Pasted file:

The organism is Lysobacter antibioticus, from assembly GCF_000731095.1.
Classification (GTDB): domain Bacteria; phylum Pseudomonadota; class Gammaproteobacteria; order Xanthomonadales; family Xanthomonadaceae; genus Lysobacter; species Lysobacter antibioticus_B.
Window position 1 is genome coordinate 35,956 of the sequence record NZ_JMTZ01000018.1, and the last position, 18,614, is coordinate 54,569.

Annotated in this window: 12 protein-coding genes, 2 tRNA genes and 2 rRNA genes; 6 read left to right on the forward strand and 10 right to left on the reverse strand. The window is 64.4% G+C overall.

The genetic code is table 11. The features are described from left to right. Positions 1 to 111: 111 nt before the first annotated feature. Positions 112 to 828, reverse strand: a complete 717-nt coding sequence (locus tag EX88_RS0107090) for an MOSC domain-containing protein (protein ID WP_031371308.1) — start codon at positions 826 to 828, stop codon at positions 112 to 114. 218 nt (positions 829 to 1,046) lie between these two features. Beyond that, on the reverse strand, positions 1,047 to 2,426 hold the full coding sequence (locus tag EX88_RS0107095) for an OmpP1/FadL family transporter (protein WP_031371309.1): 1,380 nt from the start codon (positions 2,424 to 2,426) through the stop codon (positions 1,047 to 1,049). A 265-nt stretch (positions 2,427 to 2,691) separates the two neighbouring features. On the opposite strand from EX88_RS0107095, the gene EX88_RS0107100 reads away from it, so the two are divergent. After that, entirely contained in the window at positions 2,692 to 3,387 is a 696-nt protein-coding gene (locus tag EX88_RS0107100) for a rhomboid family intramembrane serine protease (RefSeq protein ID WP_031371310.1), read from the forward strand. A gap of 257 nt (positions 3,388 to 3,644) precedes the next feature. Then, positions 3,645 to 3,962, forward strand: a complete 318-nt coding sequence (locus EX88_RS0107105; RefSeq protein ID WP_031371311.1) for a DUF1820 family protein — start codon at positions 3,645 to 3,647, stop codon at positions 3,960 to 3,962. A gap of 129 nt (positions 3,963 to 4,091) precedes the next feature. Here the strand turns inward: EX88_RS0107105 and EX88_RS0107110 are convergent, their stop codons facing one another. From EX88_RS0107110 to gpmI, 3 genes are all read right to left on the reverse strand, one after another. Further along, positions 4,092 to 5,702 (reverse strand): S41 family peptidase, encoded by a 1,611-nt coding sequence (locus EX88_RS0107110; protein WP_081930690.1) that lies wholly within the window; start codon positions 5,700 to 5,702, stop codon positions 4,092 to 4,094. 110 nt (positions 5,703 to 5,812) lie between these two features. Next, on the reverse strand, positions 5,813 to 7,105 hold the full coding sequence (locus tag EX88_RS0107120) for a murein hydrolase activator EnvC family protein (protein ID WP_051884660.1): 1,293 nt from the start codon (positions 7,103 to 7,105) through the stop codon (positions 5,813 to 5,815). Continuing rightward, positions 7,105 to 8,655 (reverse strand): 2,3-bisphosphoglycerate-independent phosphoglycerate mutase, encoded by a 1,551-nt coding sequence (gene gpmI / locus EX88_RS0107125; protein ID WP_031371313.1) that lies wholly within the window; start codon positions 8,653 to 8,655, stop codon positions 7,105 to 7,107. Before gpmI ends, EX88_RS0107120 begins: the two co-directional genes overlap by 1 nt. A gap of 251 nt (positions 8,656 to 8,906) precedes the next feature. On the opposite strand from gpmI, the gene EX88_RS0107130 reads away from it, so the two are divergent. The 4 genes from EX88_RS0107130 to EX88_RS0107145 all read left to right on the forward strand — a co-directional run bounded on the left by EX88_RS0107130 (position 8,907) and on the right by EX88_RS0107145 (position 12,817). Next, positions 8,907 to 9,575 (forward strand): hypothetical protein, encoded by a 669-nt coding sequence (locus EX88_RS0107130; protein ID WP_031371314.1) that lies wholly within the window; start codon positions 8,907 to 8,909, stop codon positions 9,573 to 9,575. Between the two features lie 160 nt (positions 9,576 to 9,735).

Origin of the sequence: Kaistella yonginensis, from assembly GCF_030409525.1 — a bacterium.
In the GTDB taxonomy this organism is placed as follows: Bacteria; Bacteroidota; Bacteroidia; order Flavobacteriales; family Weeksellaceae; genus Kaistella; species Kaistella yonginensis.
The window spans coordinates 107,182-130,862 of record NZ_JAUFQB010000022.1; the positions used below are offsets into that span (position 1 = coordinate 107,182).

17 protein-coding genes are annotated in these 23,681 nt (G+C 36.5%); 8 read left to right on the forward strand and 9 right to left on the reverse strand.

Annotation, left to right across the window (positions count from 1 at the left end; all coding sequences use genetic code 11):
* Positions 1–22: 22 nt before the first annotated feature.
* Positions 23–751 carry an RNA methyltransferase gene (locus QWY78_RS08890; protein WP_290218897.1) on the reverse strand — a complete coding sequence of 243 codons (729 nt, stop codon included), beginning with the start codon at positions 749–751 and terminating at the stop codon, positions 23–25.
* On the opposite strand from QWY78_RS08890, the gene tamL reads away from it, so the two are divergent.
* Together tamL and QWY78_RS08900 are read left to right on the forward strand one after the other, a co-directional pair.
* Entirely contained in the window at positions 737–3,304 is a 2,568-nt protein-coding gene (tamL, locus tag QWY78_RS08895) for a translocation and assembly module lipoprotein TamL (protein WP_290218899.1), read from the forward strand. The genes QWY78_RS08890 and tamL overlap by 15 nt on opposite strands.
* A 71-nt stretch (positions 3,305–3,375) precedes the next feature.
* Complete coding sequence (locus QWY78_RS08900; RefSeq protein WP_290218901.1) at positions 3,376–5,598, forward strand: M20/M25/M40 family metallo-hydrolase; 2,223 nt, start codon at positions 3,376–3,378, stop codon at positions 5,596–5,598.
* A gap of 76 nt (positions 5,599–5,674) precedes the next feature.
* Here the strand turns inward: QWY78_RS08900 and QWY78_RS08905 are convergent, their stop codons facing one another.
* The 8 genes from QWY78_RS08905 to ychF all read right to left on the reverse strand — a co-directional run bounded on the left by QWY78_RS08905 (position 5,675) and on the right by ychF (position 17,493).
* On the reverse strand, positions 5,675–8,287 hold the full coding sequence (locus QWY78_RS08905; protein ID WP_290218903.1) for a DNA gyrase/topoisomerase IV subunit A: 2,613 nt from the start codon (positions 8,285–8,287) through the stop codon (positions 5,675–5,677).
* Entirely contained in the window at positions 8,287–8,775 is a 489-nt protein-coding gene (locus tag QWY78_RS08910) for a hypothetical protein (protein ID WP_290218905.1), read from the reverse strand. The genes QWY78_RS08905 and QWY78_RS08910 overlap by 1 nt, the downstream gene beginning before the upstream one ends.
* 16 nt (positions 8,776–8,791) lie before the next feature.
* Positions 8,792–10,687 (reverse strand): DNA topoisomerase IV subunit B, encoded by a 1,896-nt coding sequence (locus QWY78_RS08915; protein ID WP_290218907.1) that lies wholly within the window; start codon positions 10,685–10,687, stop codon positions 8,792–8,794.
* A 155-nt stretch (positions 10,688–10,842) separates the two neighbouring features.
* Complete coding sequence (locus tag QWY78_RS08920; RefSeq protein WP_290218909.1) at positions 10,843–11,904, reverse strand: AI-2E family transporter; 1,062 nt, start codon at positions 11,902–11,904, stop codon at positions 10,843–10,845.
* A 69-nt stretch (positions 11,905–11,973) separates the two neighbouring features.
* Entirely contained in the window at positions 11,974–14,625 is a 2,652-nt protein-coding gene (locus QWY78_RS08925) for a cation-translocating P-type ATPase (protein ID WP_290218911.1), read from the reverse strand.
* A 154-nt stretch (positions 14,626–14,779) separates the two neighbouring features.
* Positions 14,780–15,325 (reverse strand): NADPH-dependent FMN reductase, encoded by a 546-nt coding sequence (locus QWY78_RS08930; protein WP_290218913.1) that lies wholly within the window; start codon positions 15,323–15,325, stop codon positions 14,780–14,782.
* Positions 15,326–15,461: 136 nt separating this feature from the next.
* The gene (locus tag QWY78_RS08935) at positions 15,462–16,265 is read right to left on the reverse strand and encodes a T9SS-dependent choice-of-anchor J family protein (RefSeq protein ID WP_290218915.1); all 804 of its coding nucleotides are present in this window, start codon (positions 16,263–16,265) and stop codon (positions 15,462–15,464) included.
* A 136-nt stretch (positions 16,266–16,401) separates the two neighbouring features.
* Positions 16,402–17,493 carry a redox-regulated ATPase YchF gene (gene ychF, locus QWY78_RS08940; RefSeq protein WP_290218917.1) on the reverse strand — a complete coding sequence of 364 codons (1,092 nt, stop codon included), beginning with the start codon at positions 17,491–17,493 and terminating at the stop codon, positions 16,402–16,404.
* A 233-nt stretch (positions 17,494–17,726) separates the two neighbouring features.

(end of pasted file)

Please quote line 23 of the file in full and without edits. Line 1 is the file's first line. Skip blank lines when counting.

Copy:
* 16 nt (positions 8,776–8,791) lie before the next feature.